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Books Books 1 - 10 of 46 on ... scarce any trace of them ~ was left. His great experience in affairs, his ready....  
" ... scarce any trace of them ~ was left. His great experience in affairs, his ready compliance with every thing that he thought would please the king, and his bold offering at the most desperate counsels, gained him such an interest in the king, that... "
A general and heraldic dictionary of the peerages of England, Ireland, and ... - Page 329
by John Burke - 1831
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The History of England: As Well Ecclesiastical as Civil, Volume 13

M. Rapin de Thoyras (Paul), Nicolas Tindal - Great Britain - 1731
...againft him, *' nor Complaint of him could ever make it, till a ** Decay of Strength and Underftanding forced him '* to let go his Hold. He was in his Principles much " againft Popery and Arbitrary Government : And " yet by a fatal Train of Paffions and Interefts he...
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The Parliamentary History of England, from the Earliest Period to the Year ...

William Cobbett, John Wright, Thomas Curson Hansard - Great Britain - 1808
...at first seemed to despise wealth ; but he delivered himself up afterwards to luxury and sensuality. He was in his principles much against Popery and arbitrary...and had almost established the latter ; and whereas some, by a smooth deportment, made the first beginnings of tyranny less discernible and unacceptable...
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Observations on the Historical Work of the Late Right Honorable Charles ...

George Rose, Patrick Hume Earl of Marchmont - Great Britain - 1809 - 282 pages
...interest in the King, that no attempt against him nor complaint of him could ever shake it, till a deCaf of strength and understanding forced him to let go...government ; and yet by a fatal train of passions and interefts he made way for the former, and had almost established the latter. And, whereas some by a...
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Peerage of England. ...

Arthur Collins, Sir Egerton Brydges - 1812
...counsels, gained him such an interest in the King, that no attempt against him, nor complaint of him, could ever shake it, till a decay of strength and...understanding forced him to let go his hold. He was in his principle* much against Popery and arbitrary government; and yet, by a fatal train of passions and...
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The history of the state and sufferings of the Church of Scotland ..., Volume 2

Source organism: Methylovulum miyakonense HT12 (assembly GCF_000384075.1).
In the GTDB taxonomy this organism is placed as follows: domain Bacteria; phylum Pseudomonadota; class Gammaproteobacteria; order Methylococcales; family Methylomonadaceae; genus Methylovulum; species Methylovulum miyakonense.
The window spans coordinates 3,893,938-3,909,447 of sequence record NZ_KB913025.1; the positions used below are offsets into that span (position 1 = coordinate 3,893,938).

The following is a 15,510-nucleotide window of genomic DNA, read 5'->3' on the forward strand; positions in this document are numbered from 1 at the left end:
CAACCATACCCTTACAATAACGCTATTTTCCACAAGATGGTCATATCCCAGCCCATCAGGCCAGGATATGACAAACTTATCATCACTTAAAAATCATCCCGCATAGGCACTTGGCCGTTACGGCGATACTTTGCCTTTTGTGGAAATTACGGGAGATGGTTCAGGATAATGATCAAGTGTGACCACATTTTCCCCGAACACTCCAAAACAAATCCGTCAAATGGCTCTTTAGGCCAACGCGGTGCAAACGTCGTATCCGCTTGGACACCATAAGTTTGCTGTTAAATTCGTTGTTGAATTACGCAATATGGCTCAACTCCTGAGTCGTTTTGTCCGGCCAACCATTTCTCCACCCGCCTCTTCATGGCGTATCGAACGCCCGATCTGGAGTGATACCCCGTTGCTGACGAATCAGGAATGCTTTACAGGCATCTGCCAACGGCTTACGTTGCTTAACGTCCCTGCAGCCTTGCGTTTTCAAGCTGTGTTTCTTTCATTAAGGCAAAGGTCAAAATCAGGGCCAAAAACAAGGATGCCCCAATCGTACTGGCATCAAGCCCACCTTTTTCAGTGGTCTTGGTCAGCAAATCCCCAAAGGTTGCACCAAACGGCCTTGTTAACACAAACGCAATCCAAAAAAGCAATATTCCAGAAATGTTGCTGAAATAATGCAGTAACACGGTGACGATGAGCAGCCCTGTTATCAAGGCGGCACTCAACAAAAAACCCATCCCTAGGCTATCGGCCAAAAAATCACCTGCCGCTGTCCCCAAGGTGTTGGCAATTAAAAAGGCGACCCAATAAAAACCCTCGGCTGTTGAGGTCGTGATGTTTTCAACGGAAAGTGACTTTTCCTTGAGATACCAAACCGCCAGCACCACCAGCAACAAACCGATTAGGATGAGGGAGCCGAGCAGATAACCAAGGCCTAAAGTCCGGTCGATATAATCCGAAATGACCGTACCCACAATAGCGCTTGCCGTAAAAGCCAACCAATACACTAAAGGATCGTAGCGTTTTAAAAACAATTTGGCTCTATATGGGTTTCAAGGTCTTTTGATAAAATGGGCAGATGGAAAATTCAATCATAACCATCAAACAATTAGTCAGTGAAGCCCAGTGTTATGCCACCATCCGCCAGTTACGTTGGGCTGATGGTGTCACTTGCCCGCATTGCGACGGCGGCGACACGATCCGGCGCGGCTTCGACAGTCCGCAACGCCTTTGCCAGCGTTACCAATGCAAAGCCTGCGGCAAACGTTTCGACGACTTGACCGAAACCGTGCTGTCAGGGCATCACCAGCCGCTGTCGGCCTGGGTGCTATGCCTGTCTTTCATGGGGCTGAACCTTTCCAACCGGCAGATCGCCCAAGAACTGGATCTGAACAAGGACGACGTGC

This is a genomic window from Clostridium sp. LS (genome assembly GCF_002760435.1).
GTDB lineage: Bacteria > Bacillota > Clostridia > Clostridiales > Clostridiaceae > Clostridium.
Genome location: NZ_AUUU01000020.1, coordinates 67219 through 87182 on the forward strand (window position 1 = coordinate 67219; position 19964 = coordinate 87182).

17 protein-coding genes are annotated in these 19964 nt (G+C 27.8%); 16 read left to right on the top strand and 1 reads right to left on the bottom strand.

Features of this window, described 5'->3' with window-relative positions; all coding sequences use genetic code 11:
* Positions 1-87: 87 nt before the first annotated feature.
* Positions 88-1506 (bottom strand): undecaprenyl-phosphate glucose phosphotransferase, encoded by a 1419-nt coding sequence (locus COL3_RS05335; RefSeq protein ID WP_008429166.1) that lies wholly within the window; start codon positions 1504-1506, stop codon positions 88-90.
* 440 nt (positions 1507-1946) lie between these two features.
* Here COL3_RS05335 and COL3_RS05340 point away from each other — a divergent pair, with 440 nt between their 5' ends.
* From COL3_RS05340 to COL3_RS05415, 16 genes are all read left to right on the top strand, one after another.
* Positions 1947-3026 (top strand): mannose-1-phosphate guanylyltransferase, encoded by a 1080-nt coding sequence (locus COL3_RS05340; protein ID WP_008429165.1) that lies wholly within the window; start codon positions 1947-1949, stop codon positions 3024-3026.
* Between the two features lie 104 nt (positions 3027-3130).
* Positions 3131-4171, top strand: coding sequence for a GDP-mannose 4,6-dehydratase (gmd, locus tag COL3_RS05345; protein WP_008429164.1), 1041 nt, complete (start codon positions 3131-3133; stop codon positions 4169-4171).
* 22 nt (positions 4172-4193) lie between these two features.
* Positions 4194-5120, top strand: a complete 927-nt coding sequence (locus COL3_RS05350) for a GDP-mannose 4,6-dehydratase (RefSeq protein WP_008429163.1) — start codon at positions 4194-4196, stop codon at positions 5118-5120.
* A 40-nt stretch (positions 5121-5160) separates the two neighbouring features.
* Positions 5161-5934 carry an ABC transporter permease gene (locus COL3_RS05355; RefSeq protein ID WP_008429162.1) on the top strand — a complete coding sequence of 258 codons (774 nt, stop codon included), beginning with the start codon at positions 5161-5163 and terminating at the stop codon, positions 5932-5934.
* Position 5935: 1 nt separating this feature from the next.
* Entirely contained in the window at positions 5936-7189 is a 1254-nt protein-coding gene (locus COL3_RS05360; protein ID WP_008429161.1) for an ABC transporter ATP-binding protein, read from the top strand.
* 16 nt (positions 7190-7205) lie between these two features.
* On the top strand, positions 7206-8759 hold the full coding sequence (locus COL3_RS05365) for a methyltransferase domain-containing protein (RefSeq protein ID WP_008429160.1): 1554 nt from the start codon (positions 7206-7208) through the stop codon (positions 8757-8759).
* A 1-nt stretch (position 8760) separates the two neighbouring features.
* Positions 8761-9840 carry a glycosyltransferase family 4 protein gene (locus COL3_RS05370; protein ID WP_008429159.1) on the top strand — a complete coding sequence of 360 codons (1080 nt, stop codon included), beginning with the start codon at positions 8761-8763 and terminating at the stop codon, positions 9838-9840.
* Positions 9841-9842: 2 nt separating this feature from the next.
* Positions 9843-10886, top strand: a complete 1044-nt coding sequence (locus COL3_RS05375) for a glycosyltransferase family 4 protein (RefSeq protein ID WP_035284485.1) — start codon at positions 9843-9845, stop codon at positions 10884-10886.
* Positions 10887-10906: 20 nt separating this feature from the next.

William Crookshank - Scotland - 1812
...counsels, gained him such interest in the king, that no attempt against him, nor complaint of him, could ever shake it, till a decay of strength and understanding forced him to let go his hold-' From ;i process between Mcldrum and Philiphaugh, it appeared that many oppressions and wrong imprisonments...
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Bishop Burnet's History of his own time: with the suppressed passages of the ...

Gilbert Burnet, Sir Thomas Burnet - Great Britain - 1823
...counsels, gained him such an interest in the king, that no attempt against him, nor complaint of him, could ever shake it, till a decay of strength and...former, and had almost established the latter. And, 1660. whereas some by a smooth deportment made the "" first beginnings of tyranny less discernible...
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The Monthly Repository of Theology and General Literature, Volume 18

Liberalism (Religion) - 1823
...counsels, gained him snch an interest in the King, that no attempt against him, nor complaint of Mm, could ever shake it, till a decay of strength and...government : and yet by a fatal train of passions and interert., he made way for the former, and had almost established the latter. And, whereas some by...
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The Monthly Repository of Theology and General Literature, Volume 18

Religion - 1823
...counsels, gained him such an interest in the King, that no attempt against him, nor complaint of him, could ever shake it, till a decay of strength and...Popery and arbitrary government: and yet by a fatal tram of passions and interests, he made way for the former, and had almost established the latter....
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The Monthly repository (and review).

1823
...counsels, gained him such an interest in the King, that no attempt against him, nor complaint of him, could ever shake it, till a decay of strength and...understanding forced him to let go his hold. He was in hie principles much against Popery and arbitrary government : and yet by a fatal train of passions...
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